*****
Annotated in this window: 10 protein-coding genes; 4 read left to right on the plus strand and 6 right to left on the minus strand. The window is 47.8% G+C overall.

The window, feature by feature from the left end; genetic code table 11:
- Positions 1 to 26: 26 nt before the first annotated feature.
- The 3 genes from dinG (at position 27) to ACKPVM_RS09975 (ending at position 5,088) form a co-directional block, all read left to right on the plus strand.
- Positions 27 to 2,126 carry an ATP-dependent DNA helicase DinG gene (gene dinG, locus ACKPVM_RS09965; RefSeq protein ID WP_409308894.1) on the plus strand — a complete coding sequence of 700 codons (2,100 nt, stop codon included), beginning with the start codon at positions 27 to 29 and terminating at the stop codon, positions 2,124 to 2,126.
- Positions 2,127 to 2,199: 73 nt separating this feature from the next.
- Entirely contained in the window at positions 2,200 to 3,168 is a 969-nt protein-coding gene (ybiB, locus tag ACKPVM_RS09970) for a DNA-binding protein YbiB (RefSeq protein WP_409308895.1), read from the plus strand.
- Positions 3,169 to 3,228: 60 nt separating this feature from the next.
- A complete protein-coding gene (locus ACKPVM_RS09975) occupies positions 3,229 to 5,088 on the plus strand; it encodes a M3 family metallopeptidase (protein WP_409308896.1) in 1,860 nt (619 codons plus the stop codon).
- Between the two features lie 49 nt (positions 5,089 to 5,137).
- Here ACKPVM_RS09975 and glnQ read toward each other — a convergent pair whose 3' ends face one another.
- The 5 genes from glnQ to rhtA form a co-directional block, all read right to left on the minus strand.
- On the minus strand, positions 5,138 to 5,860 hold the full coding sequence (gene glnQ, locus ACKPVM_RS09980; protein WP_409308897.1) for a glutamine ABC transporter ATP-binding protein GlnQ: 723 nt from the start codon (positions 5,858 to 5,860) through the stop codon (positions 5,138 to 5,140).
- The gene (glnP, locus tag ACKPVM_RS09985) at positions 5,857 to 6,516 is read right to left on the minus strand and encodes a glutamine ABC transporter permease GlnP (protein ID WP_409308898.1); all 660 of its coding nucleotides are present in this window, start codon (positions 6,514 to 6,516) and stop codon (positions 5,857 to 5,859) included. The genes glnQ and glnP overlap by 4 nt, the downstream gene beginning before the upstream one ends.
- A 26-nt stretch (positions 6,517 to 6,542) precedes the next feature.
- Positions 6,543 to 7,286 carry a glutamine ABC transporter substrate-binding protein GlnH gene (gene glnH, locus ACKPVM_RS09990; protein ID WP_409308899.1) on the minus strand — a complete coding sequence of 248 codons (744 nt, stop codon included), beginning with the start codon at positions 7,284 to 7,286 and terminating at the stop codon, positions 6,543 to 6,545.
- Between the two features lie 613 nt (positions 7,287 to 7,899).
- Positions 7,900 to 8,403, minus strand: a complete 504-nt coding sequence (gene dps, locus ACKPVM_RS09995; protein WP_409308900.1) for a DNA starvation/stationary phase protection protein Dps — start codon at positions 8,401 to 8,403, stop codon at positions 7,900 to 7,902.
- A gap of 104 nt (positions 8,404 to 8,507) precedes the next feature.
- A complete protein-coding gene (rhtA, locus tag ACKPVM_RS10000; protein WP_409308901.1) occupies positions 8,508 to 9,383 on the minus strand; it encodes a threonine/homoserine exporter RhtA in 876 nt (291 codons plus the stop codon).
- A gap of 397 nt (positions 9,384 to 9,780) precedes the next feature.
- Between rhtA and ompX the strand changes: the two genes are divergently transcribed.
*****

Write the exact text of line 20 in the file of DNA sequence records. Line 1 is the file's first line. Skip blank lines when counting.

- A complete protein-coding gene (rhtA, locus tag ACKPVM_RS10000; protein WP_409308901.1) occupies positions 8,508 to 9,383 on the minus strand; it encodes a threonine/homoserine exporter RhtA in 876 nt (291 codons plus the stop codon).